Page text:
Global warming: Businesses see ‘tangible and present risk’

Investor support for addressing climate change is growing

August 2012 temperature anomalies compared to the 1951-1980 average. Courtesy NASA.

* Republished from Climate Progress under a content exchange agreement

By Stephen Lacey

The number of large corporations reporting current risks from climate change has grown substantially over the last two years.

According to a survey of 405 of the biggest global companies conducted by the Carbon Disclosure Project, 37 percent say they are already seeing the impact of climate change on their business — up from 10 percent in 2010.

The Carbon Disclosure Project attributes the increase in companies worried about current climate risks to the rise in extreme weather globally:

Recent extreme weather and natural events have tested companies’ business resilience and increased their level of understanding of the timeframes of the physical risks they associate with climate change. Physical risks are viewed as tangible and present, impacting companies’ operations, supply chains and business planning. The majority of companies (81%) report physical risks and the percentage of companies that view these risks as current has nearly quadrupled from 10% in 2010 to 37% in 2012. Insurance company Allianz reports that in 2011 it processed $2.2 billion in natural catastrophe (including non-weather related) claims, the largest sum for natural catastrophes in its history.

So far this year, America has seen the most extreme period for weather ever recorded. The country is on track to surpass last year, when there were 14 extreme weather events that each caused more than a billion dollars in damage — the most in U.S. history.

In response to these tangible impacts, more large companies are crafting strategies for addressing climate change. According to the survey, 78 percent of responding companies are factoring climate into their business plans, up from 68 percent in 2011.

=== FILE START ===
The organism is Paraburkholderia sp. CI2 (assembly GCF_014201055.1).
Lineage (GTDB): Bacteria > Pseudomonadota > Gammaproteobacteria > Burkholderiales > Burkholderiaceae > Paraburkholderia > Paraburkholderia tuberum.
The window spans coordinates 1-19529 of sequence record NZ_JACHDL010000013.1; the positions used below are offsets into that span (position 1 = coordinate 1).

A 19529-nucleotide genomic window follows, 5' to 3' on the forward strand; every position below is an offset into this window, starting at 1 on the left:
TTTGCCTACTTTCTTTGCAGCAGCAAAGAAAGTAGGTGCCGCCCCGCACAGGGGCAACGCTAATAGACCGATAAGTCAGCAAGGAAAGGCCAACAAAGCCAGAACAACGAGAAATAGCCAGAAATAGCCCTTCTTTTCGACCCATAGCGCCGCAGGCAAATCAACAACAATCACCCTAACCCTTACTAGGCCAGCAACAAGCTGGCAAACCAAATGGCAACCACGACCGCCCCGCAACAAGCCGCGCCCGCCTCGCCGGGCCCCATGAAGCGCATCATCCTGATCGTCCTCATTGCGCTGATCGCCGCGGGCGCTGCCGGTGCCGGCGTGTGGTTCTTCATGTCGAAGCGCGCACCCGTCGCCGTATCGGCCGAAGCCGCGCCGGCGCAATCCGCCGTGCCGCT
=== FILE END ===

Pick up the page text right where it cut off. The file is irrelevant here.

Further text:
The reaction from corporations is similar to those seen among individuals: Polls show that as people see the impact of extreme weather first hand, they’re far more likely to say they understand the climate is changing due to human activity.

“Business and economies globally have already been impacted by the increased frequency and severity of extreme weather events, which scientists are increasingly linking to climate change,” wrote Paul Simpson, CEO of the Carbon Disclosure Project. “It is vital that we internalize the costs of future environmental damage into today’s decisions by putting an effective price on carbon.”

The Carbon Disclosure Project is a group of hundreds of financial institutions and corporations worth $78 trillion that have pledged to release data on their greenhouse gas emissions and implement reduction strategies.

This latest survey shows yet again how private companies are taking action to address the problem, while politicians in Washington debate whether the problem even exists. Last year, a group of investors worth $20 trillion in assets called climate action the foundation of “long-term economic growth” that will “present significant opportunities for investors in areas such as cleaner and renewable energy, energy efficiency and decarbonisation.”

Investor support for addressing climate change has doubled in the last three years — growing from 150 investors managing $9 trillion in assets to today’s 285 investors with $20 trillion.

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